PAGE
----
London — The oil price is holding steady close to $45 a barrel, but prices further forward and in the physical market are showing new signs of weakness mainly due to a fall in demand from China after the country’s buying binge earlier in the year.
The spread between Brent crude for nearby delivery and six-months ahead is at its widest since late May at around $2.50, a market structure known as contango.
The coronavirus crisis reduced global oil demand by nearly a third in April and May when 4 billion people around the world were in some form of lockdown.
The market began to rebalance in late May when economies began to reopen and as OPEC and other major producing countries made big production cuts.
China took advantage of record low oil prices to beef up its long-term storage when half the world entered lockdown just as Beijing was easing its own restrictions.
“In April and May, (the Chinese) were basically clearing up the global market oversupply and China is still chewing through the resulting logistical bottlenecks,” Eugene Lindell, senior crude market analyst at JBC Energy, said.
“The world excluding China now needs to cope with rising crude availability … as Saudi and other producers have increased production a bit.”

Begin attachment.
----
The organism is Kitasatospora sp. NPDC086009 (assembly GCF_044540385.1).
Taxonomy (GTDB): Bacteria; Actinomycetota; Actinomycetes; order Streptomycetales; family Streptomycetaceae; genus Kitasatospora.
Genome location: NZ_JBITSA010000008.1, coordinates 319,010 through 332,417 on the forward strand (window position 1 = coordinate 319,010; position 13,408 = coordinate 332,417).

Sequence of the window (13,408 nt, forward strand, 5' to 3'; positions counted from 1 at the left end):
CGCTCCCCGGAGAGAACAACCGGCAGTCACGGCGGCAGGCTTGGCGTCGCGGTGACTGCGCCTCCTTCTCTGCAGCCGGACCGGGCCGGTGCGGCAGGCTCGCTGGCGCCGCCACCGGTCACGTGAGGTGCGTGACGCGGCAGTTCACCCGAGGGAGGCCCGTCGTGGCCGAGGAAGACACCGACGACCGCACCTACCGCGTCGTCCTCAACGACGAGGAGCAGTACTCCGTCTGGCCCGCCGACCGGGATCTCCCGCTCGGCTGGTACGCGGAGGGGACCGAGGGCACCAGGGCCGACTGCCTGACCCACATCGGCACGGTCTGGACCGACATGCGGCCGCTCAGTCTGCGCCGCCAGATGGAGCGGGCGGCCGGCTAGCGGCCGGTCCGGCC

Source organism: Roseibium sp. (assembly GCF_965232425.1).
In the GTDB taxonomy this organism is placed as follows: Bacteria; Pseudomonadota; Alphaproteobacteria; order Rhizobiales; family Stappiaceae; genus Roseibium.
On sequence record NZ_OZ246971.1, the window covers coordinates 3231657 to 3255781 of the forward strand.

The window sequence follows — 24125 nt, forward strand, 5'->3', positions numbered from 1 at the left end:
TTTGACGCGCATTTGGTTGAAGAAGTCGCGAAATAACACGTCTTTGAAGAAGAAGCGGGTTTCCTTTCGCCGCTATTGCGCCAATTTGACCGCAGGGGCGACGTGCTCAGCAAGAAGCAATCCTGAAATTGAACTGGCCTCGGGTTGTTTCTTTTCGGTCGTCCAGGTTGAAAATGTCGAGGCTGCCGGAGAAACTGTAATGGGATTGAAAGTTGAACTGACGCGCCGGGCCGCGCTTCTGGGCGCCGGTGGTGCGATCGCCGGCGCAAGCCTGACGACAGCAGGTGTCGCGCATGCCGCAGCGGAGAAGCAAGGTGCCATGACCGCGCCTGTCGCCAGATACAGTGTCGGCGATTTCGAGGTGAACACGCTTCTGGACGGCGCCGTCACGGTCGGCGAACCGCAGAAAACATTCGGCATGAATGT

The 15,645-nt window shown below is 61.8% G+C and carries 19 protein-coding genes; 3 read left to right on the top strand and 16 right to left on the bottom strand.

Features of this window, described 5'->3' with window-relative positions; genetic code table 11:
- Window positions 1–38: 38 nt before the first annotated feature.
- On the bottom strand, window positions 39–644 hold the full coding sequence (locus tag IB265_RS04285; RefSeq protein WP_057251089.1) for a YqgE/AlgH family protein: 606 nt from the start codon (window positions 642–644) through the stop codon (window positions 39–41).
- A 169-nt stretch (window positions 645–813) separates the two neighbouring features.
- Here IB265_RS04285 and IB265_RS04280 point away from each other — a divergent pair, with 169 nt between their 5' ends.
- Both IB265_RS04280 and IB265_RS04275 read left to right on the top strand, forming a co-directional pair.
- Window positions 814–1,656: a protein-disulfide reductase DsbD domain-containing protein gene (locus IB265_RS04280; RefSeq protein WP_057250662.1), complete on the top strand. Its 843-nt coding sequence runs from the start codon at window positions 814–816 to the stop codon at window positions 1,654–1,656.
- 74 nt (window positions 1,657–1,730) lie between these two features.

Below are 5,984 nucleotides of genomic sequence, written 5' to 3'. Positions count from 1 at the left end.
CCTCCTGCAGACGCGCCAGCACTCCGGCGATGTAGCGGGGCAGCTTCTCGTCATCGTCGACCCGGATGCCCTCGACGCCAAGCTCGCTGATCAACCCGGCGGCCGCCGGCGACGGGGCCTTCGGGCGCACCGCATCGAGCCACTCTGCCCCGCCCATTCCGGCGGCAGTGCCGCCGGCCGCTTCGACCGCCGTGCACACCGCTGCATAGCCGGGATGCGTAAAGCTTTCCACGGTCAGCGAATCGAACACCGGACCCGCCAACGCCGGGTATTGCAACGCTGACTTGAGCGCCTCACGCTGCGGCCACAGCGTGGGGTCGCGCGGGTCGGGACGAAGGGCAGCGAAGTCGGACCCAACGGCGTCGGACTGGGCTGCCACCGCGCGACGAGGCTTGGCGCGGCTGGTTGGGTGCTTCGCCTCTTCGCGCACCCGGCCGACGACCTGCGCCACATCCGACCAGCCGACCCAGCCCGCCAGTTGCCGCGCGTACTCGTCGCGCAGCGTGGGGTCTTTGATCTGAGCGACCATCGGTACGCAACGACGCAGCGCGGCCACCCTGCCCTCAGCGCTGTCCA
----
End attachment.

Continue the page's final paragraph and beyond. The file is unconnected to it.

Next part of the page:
The pace of Chinese buying has flattened to its historical average, Lindell said.
Data analytics firm Vortexa said the unwinding of floating storage of crude globally has slowed since a 50 million barrel drawdown between the end of June and July.
About 90 million barrels of crude and condensate is still sitting in floating storage offshore China ports as of 21 August, Vortex said.
OPEC and its allies, including Russia, known as OPEC+, decided to cut output by a record 9.7 million barrels per day in May before tapering this to 7.7 million bpd in August.
But weak refining margins means the rest of the world has trouble mopping up all the oil especially given the impact of a resurgence of coronavirus cases in Europe and new lockdowns in some U.S. states.
Russia Urals crude is trading nearly $3 a barrel below a record high hit in June.
The value of West African grades has fallen sharply while Saudi Arabia and Iraq both cut their official selling prices for September to reflect the weaker market.
“The movement we’ve seen with the widening contango should filter into the flat price over the coming 4-5 weeks,” Lindell of JBC Energy said.
(Reporting by Julia Payne, additional reporting by Ahmad Ghaddar. Editing by Jane Merriman)